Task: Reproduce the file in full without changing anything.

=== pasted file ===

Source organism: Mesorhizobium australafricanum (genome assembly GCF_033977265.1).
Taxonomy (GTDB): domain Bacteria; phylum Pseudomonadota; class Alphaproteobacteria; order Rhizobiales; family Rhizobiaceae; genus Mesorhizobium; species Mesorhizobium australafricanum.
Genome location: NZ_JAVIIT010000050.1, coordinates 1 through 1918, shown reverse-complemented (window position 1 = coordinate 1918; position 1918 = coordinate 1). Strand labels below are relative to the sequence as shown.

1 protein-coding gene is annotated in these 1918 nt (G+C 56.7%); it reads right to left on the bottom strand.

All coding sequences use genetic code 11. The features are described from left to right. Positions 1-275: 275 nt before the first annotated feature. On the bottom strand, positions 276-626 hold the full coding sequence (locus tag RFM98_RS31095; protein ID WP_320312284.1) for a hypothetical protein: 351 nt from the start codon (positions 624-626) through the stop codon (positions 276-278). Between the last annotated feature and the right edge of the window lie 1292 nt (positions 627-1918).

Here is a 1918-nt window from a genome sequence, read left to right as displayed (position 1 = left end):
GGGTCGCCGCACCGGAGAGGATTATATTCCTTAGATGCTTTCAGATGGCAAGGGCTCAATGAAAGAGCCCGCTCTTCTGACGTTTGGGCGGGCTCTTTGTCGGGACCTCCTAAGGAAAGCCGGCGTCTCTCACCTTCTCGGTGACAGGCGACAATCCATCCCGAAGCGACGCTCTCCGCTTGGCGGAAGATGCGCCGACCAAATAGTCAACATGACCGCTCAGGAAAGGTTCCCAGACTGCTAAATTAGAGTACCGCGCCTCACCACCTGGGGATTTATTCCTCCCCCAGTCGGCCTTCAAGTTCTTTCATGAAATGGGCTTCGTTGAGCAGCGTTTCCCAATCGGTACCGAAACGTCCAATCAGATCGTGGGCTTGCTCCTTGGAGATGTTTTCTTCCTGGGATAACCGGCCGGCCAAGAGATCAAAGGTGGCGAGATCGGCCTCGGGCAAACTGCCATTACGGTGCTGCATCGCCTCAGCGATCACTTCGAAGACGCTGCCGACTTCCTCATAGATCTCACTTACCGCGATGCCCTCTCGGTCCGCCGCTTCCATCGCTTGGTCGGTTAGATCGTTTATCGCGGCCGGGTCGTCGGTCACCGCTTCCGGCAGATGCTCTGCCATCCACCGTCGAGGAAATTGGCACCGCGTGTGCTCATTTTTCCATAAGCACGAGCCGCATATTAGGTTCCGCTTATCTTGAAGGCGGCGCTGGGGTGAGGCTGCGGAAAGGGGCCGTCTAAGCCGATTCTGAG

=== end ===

Source organism: Mesorhizobium australafricanum (genome assembly GCF_033977265.1).
Taxonomy (GTDB): domain Bacteria; phylum Pseudomonadota; class Alphaproteobacteria; order Rhizobiales; family Rhizobiaceae; genus Mesorhizobium; species Mesorhizobium australafricanum.
Genome location: NZ_JAVIIT010000050.1, coordinates 1 through 1918, shown reverse-complemented (window position 1 = coordinate 1918; position 1918 = coordinate 1). Strand labels below are relative to the sequence as shown.

1 protein-coding gene is annotated in these 1918 nt (G+C 56.7%); it reads right to left on the bottom strand.

All coding sequences use genetic code 11. The features are described from left to right. Positions 1-275: 275 nt before the first annotated feature. On the bottom strand, positions 276-626 hold the full coding sequence (locus tag RFM98_RS31095; protein ID WP_320312284.1) for a hypothetical protein: 351 nt from the start codon (positions 624-626) through the stop codon (positions 276-278). Between the last annotated feature and the right edge of the window lie 1292 nt (positions 627-1918).

Here is a 1918-nt window from a genome sequence, read left to right as displayed (position 1 = left end):
GGGTCGCCGCACCGGAGAGGATTATATTCCTTAGATGCTTTCAGATGGCAAGGGCTCAATGAAAGAGCCCGCTCTTCTGACGTTTGGGCGGGCTCTTTGTCGGGACCTCCTAAGGAAAGCCGGCGTCTCTCACCTTCTCGGTGACAGGCGACAATCCATCCCGAAGCGACGCTCTCCGCTTGGCGGAAGATGCGCCGACCAAATAGTCAACATGACCGCTCAGGAAAGGTTCCCAGACTGCTAAATTAGAGTACCGCGCCTCACCACCTGGGGATTTATTCCTCCCCCAGTCGGCCTTCAAGTTCTTTCATGAAATGGGCTTCGTTGAGCAGCGTTTCCCAATCGGTACCGAAACGTCCAATCAGATCGTGGGCTTGCTCCTTGGAGATGTTTTCTTCCTGGGATAACCGGCCGGCCAAGAGATCAAAGGTGGCGAGATCGGCCTCGGGCAAACTGCCATTACGGTGCTGCATCGCCTCAGCGATCACTTCGAAGACGCTGCCGACTTCCTCATAGATCTCACTTACCGCGATGCCCTCTCGGTCCGCCGCTTCCATCGCTTGGTCGGTTAGATCGTTTATCGCGGCCGGGTCGTCGGTCACCGCTTCCGGCAGATGCTCTGCCATCCACCGTCGAGGAAATTGGCACCGCGTGTGCTCATTTTTCCATAAGCACGAGCCGCATATTAGGTTCCGCTTATCTTGAAGGCGGCGCTGGGGTGAGGCTGCGGAAAGGGGCCGTCTAAGCCGATTCTGAG